Immensity’s Resonance

Immensity’s Resonance

I’ve never, as I recall, posted while vacationing in México. It is typically an escape into extended quiet time with my lovely wife amid sea vistas, the soft rattle of palm leaves, a margarita or two, conversations with good friends in which I slaughter the Spanish language … and, of course, a stack of books to read.

José Juan Tablada

This time I’m also diverting myself by translating a small book of haiku-influenced poems by José Juan Tablada, called Un Día … poemas sintéticos (One Day … Synthetic Poems). The word “synthetic” has been corrupted by chemical companies so that for many of us it means “produced artificially,” but Tablada uses it in the philosophical sense: “attributing to a subject something determined by observation rather than analysis of the nature of the subject and not resulting in self-contradiction if negated.” Here is a version of the poet’s “Prologue” to this collection:

Art, with your golden pin
I meant to fix on paper
Butterflies of the moment;

To create a vision in brief verse
As a drop of dew condenses
All the roses in the garden;

To preserve in these pages
Plants and trees like flowers
Dried inside an herbarium.

Grain of musk, miracle worker—
In the theater of your aroma
Past love lives again,

Little seashell,
Invisible on the beach
But full of immensity’s resonance!

Now here’s the thing: México for me it’s all about that resonance. And just a short while ago, an example of it leaped unforeseen into my head.

Juan José Saer

In my stack of books is a novel by one of my favorite authors, Juan José Saer, entitled The Clouds. It is beautifully translated by Hilary Vaughn Dobel and published by Open Letter Books. I was taking a break from translation and relaxing into Saer’s narrative, which purports to consist primarily of a manuscript on diskette sent by an acquaintance to an Argentine exile living in Paris. The exile, Pinchón Garay, in the novel’s framing conceit, is reading the manuscript on his computer, and we, of course, are reading along with him. The manuscript seems to be a 19th-century memoir but may be fiction; the manuscript’s provenance is uncertain.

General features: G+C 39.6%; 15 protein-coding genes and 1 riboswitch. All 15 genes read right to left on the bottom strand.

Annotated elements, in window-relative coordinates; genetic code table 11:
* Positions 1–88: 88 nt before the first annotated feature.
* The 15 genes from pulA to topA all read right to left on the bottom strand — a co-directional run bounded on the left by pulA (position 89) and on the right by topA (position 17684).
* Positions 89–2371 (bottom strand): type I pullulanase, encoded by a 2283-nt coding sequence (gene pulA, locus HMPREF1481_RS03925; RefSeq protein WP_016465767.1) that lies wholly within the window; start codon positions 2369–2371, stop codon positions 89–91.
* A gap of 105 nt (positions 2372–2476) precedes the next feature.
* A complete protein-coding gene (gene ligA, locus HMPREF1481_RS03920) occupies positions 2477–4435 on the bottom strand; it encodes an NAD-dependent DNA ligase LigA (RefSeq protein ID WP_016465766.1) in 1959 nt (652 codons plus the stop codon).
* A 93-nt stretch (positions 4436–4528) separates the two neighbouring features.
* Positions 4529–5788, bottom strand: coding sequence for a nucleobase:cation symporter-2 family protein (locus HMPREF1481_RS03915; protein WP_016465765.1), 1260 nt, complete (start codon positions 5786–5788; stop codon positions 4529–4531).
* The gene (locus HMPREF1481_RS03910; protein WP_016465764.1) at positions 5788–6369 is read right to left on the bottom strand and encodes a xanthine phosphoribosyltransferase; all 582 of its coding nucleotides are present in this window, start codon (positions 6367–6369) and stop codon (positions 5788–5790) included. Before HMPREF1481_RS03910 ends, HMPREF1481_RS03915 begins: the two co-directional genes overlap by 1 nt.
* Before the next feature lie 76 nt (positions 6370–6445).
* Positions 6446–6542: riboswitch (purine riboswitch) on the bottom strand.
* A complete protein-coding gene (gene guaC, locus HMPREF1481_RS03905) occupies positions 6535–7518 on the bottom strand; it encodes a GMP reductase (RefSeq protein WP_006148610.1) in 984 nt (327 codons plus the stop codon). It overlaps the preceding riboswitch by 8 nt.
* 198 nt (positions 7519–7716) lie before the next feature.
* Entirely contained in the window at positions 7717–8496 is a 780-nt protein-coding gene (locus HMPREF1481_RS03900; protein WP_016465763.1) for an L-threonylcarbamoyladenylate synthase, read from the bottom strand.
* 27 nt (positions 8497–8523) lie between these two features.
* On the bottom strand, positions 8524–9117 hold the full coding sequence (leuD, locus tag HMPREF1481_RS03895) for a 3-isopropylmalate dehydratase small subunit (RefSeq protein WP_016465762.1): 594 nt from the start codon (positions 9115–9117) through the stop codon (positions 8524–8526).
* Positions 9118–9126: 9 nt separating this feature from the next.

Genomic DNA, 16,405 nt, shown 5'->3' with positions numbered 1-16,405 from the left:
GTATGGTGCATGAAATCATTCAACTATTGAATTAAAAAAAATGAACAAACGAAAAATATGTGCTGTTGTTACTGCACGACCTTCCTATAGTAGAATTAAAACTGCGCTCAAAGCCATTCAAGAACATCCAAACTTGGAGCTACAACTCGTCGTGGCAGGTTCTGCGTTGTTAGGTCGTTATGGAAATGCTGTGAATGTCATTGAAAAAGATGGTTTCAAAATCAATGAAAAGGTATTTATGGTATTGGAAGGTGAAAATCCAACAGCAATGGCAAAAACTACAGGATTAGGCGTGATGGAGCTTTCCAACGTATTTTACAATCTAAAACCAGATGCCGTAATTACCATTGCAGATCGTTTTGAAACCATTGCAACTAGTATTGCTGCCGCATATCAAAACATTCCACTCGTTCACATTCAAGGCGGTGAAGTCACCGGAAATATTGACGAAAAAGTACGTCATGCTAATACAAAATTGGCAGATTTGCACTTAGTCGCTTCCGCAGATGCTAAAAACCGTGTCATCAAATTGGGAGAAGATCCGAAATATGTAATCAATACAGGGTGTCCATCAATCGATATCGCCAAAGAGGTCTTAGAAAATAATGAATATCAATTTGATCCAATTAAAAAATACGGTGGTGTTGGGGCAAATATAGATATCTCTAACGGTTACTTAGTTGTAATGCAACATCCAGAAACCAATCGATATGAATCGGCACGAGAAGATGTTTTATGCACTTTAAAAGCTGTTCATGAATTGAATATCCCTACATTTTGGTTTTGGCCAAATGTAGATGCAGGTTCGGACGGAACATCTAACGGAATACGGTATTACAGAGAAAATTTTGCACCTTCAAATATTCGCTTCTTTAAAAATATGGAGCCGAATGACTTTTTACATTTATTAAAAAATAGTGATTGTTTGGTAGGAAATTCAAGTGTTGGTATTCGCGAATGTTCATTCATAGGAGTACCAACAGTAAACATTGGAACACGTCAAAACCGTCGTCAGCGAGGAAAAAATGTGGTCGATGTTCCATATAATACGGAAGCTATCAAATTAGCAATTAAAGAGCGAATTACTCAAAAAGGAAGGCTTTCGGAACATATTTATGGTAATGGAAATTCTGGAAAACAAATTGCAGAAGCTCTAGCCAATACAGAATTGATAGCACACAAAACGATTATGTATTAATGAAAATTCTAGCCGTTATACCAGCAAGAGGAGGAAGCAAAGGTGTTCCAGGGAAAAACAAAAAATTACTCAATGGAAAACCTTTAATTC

Before I go on, please reread Tablada’s “Prologue.” Okay?

So … I’m reading along in Saer and come across this passage:

It is worth noting that mental patients, when educated, can never resist the chance to express themselves in writing, trying to make their ramblings conform to the shape of a philosophical treatise or literary composition. It would be wrong to take them lightly, for these writings can be an invaluable source of significant data for a man of science; in the written word, he has at his disposal, safe from the transience of spoken ravings and fleeting actions, a series of thoughts preserved like insects fixed on a pin or a dried flower in an herbarium to be pored over by the naturalist.

As we say in the Lit Trade: “Holy crap!” Juan José mirroring José Juan in a slyly obsessive way….

This was this revelation that forced me to post to The Perpetual Bird (a phrase taken from a poem by W. S. Merwin, by the way) and which, as I read on in Saer, I’ll be feverishly pondering … not a little like the narrator’s mental patients whose delusions make them see that everything is connected.

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